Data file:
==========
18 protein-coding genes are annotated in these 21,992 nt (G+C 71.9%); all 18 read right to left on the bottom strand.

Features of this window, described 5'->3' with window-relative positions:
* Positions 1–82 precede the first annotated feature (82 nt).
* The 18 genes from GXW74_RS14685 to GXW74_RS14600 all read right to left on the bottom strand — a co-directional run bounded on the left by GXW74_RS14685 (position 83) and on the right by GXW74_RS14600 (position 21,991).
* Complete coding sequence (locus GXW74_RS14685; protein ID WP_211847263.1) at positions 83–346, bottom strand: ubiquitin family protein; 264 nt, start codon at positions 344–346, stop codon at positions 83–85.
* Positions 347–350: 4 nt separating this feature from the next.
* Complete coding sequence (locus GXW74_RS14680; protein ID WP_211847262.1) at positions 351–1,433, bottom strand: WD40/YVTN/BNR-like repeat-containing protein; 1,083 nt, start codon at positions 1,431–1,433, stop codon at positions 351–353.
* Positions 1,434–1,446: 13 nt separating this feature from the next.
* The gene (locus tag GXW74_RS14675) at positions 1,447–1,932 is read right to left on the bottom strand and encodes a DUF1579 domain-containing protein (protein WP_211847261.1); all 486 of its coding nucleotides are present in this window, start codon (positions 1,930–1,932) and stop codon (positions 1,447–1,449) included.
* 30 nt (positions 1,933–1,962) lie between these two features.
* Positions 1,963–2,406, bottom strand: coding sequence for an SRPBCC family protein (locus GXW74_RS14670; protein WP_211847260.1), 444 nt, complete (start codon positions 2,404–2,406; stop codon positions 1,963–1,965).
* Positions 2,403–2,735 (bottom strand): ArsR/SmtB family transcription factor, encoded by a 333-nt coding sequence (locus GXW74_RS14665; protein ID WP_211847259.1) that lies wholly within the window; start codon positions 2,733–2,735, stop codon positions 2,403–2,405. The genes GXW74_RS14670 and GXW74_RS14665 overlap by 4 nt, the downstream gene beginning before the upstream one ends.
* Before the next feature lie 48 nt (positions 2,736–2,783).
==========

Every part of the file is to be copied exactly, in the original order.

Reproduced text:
18 protein-coding genes are annotated in these 21,992 nt (G+C 71.9%); all 18 read right to left on the bottom strand.

Features of this window, described 5'->3' with window-relative positions:
* Positions 1–82 precede the first annotated feature (82 nt).
* The 18 genes from GXW74_RS14685 to GXW74_RS14600 all read right to left on the bottom strand — a co-directional run bounded on the left by GXW74_RS14685 (position 83) and on the right by GXW74_RS14600 (position 21,991).
* Complete coding sequence (locus GXW74_RS14685; protein ID WP_211847263.1) at positions 83–346, bottom strand: ubiquitin family protein; 264 nt, start codon at positions 344–346, stop codon at positions 83–85.
* Positions 347–350: 4 nt separating this feature from the next.
* Complete coding sequence (locus GXW74_RS14680; protein ID WP_211847262.1) at positions 351–1,433, bottom strand: WD40/YVTN/BNR-like repeat-containing protein; 1,083 nt, start codon at positions 1,431–1,433, stop codon at positions 351–353.
* Positions 1,434–1,446: 13 nt separating this feature from the next.
* The gene (locus tag GXW74_RS14675) at positions 1,447–1,932 is read right to left on the bottom strand and encodes a DUF1579 domain-containing protein (protein WP_211847261.1); all 486 of its coding nucleotides are present in this window, start codon (positions 1,930–1,932) and stop codon (positions 1,447–1,449) included.
* 30 nt (positions 1,933–1,962) lie between these two features.
* Positions 1,963–2,406, bottom strand: coding sequence for an SRPBCC family protein (locus GXW74_RS14670; protein WP_211847260.1), 444 nt, complete (start codon positions 2,404–2,406; stop codon positions 1,963–1,965).
* Positions 2,403–2,735 (bottom strand): ArsR/SmtB family transcription factor, encoded by a 333-nt coding sequence (locus GXW74_RS14665; protein ID WP_211847259.1) that lies wholly within the window; start codon positions 2,733–2,735, stop codon positions 2,403–2,405. The genes GXW74_RS14670 and GXW74_RS14665 overlap by 4 nt, the downstream gene beginning before the upstream one ends.
* Before the next feature lie 48 nt (positions 2,736–2,783).